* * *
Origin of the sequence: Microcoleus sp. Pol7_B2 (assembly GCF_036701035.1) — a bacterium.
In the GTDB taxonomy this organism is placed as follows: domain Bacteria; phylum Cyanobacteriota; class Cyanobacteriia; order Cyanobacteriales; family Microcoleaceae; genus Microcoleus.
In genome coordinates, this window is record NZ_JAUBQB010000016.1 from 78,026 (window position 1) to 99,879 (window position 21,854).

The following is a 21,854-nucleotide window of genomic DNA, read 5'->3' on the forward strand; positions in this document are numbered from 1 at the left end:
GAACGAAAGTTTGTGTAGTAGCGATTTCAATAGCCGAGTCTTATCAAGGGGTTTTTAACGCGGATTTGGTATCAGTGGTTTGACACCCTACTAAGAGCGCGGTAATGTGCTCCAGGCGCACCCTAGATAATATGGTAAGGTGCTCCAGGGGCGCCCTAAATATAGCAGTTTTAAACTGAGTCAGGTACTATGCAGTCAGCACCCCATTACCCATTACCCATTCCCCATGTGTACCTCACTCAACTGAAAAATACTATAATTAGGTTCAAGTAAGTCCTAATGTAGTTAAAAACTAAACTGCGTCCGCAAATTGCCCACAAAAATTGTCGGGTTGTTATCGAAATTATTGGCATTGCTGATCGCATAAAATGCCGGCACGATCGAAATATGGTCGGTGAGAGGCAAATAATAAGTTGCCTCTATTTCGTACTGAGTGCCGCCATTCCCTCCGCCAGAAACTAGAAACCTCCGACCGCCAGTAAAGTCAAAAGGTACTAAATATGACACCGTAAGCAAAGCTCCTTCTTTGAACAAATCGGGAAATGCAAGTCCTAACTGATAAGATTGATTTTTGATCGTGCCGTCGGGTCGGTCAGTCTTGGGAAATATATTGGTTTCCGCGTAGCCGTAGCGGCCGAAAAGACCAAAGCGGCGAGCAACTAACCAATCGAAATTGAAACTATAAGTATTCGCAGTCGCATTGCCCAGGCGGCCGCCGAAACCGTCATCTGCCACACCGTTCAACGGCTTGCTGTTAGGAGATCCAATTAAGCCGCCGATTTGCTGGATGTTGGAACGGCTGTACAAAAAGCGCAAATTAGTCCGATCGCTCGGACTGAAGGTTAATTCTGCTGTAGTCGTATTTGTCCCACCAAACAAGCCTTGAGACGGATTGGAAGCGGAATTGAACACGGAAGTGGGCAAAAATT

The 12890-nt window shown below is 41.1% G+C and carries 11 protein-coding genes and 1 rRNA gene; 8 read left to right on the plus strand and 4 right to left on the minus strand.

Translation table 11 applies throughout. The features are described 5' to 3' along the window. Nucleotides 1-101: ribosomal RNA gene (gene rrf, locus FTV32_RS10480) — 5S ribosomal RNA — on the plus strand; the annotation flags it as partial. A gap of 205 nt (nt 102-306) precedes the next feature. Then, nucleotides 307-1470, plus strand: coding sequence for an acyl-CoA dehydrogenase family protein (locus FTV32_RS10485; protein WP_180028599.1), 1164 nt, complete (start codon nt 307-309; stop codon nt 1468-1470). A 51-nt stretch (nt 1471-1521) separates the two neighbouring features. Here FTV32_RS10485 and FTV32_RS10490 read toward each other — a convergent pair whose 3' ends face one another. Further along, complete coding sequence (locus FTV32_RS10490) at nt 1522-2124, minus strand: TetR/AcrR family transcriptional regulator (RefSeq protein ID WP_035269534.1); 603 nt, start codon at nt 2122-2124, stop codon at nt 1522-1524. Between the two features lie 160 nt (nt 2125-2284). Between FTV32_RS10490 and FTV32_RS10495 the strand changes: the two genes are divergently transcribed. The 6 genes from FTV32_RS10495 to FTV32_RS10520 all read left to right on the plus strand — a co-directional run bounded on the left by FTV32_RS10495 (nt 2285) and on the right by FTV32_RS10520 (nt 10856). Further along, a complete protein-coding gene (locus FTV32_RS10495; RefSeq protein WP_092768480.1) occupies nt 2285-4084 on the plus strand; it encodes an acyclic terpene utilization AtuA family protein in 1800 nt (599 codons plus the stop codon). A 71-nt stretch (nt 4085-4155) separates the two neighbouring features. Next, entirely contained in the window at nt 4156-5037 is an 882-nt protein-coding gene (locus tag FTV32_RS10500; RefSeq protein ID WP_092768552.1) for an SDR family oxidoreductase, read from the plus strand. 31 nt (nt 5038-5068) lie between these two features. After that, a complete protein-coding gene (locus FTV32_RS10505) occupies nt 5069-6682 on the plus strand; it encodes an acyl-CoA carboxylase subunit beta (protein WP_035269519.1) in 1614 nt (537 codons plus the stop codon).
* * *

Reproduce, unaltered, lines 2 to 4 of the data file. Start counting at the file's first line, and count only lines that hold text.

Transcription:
In the GTDB taxonomy this organism is placed as follows: domain Bacteria; phylum Cyanobacteriota; class Cyanobacteriia; order Cyanobacteriales; family Microcoleaceae; genus Microcoleus.
In genome coordinates, this window is record NZ_JAUBQB010000016.1 from 78,026 (window position 1) to 99,879 (window position 21,854).

The following is a 21,854-nucleotide window of genomic DNA, read 5'->3' on the forward strand; positions in this document are numbered from 1 at the left end: